Cattle estimates suggest more liquidation ahead

Liquidation of the U.S. cattle herd could continue beyond this year, based on the latest inventory estimates.

USDA pegged all cattle and calves nationwide at 89.3 million head as of Jan. 1, down 3% from last year, in its biannual cattle inventory report.

All cows and heifers that have calved, 38.3 million head, also declined 3% compared to the previous year.

“For the most part, the main categories we watch in this report, the total cattle herd and specifically the beef breeding herd numbers, were pretty much under trade expectations,” Rich Nelson, chief strategist at Allendale Inc. in McHenry, told FarmWeek.

“It’s the smallest total cattle herd numbers since 2015 and, more important for the discussion are future supplies. Beef cows are down 3.6%.”

USDA pegged total beef cows at 28.9 million head as of Jan. 1. It’s the smallest supply since 1962, according to Nelson.

Meanwhile, the supply of beef replacement heifers (5.16 million head) declined nearly 6% from a year ago while milk replacement heifers (4.34 million head) slipped 2% lower than the previous year.

“Not only did we finish four years of liquidation of beef cow numbers, but we still have a few years ahead with these smaller heifers still lined up the next couple years,” Nelson said.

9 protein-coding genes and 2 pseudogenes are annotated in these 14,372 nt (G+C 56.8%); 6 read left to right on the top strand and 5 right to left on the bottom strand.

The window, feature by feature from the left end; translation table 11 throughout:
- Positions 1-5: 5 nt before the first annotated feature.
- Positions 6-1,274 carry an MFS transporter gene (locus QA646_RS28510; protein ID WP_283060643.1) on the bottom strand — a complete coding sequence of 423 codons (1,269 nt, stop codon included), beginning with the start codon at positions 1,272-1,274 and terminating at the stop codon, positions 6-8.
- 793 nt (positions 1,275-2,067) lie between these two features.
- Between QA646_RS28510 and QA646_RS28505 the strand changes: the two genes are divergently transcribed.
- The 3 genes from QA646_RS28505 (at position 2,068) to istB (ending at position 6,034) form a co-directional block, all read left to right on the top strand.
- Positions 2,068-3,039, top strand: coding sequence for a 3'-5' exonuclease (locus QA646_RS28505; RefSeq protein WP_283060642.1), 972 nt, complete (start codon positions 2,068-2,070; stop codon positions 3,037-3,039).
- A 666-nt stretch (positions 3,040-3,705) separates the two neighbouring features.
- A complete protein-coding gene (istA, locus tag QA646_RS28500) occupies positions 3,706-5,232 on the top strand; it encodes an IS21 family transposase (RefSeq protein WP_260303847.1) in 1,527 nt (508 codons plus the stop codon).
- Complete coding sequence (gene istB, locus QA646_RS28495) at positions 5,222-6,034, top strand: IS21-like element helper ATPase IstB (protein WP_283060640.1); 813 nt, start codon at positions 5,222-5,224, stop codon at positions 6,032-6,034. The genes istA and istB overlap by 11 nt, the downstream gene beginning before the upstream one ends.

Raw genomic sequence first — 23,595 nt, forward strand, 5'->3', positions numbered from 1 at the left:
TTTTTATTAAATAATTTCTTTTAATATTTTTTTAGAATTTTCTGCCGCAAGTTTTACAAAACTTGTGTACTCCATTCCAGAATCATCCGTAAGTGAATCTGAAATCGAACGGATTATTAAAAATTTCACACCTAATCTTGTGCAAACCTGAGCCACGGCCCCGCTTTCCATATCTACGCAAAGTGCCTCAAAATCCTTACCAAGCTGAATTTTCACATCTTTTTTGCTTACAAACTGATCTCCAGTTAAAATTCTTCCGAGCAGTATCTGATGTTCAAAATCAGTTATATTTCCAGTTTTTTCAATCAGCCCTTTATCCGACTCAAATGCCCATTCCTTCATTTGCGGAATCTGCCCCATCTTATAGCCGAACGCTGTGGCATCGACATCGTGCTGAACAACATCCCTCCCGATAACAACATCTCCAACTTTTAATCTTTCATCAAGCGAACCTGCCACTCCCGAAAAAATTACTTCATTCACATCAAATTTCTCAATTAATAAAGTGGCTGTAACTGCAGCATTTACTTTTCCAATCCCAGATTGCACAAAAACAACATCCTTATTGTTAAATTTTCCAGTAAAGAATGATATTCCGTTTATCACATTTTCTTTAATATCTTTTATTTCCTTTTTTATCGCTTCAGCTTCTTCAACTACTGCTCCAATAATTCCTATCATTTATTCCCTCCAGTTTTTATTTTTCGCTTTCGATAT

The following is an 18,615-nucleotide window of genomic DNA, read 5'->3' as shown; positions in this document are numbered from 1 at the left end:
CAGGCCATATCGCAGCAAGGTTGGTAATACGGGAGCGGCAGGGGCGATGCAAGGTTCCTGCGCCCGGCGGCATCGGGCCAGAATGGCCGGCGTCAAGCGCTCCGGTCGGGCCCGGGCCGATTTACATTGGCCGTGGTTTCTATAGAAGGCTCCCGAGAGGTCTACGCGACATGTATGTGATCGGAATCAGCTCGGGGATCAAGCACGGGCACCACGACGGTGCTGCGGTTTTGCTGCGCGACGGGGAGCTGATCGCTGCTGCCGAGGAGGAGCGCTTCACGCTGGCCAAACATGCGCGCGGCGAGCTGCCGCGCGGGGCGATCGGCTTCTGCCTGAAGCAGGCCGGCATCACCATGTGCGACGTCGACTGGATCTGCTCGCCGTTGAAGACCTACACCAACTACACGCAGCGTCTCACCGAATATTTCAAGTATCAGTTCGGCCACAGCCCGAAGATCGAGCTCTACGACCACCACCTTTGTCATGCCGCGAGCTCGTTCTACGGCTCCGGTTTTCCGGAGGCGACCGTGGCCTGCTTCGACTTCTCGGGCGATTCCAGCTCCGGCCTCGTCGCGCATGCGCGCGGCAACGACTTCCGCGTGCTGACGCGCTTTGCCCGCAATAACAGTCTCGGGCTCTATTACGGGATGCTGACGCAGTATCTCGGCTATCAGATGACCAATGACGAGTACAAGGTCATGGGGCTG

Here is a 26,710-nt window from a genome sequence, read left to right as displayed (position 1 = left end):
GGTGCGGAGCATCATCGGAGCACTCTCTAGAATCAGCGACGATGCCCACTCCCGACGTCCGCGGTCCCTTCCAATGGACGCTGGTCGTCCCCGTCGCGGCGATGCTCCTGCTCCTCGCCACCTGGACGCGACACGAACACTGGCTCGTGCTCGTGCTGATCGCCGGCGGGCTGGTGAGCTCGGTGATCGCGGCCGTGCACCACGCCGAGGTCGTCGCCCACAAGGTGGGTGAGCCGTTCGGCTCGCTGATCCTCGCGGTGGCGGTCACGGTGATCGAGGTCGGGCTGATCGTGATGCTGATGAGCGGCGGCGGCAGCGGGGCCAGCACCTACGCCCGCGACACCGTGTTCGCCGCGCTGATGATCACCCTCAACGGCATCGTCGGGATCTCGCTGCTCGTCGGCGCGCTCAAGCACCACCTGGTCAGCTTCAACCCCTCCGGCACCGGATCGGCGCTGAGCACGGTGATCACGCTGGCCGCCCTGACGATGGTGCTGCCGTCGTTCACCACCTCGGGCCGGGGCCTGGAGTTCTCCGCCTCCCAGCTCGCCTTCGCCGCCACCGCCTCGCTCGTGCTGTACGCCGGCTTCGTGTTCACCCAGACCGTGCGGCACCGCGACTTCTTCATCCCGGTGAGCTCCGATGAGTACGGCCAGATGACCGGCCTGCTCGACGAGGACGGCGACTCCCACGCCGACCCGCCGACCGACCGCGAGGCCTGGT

“The long-term supply decline was not only confirmed (in the Jan. 31 report), but we confirmed it was a little more than the trade expected,” he noted.

“Certainly as we go into 2024 to 2026, we’re looking at extremely tight beef supplies.”

Ongoing contraction in the cattle industry has been spurred by a number of factors, primarily centered around multi-year drought issues in the western U.S., tight feed supplies and subsequent high input costs.

Live cattle futures reached new contract highs last week.

After the Jan. 31 report, live cattle future prices sat at $158 per hundredweight for February and $163 for March.

“After this (first week of February), I’m not sure how much futures can extend recent gains,” Nelson said. “The interesting thing is we’re not yet into the tight supply portion of the 2023 picture. That really starts in the second quarter and accelerates into the fourth quarter.”

Overall, the report pegged all cattle and calves on feed for the slaughter market in all feedlots at 14.2 million head as of Jan. 1, down 4% from last year.

The number of steers (16.1 million head) and bulls (2.03 million head) weighing more than 500 pounds declined 3% and 4%, respectively, from a year ago while the count of calves under 500 pounds (13.6 million head) dipped 3%.

In Illinois, inventory numbers remained steady with all cattle and calves totaling 1 million head and all cows and heifers that calved at 420,000 head, both unchanged from the previous year. The 2022 calf crop was pegged at 365,000 in the state, down 1% from the previous year.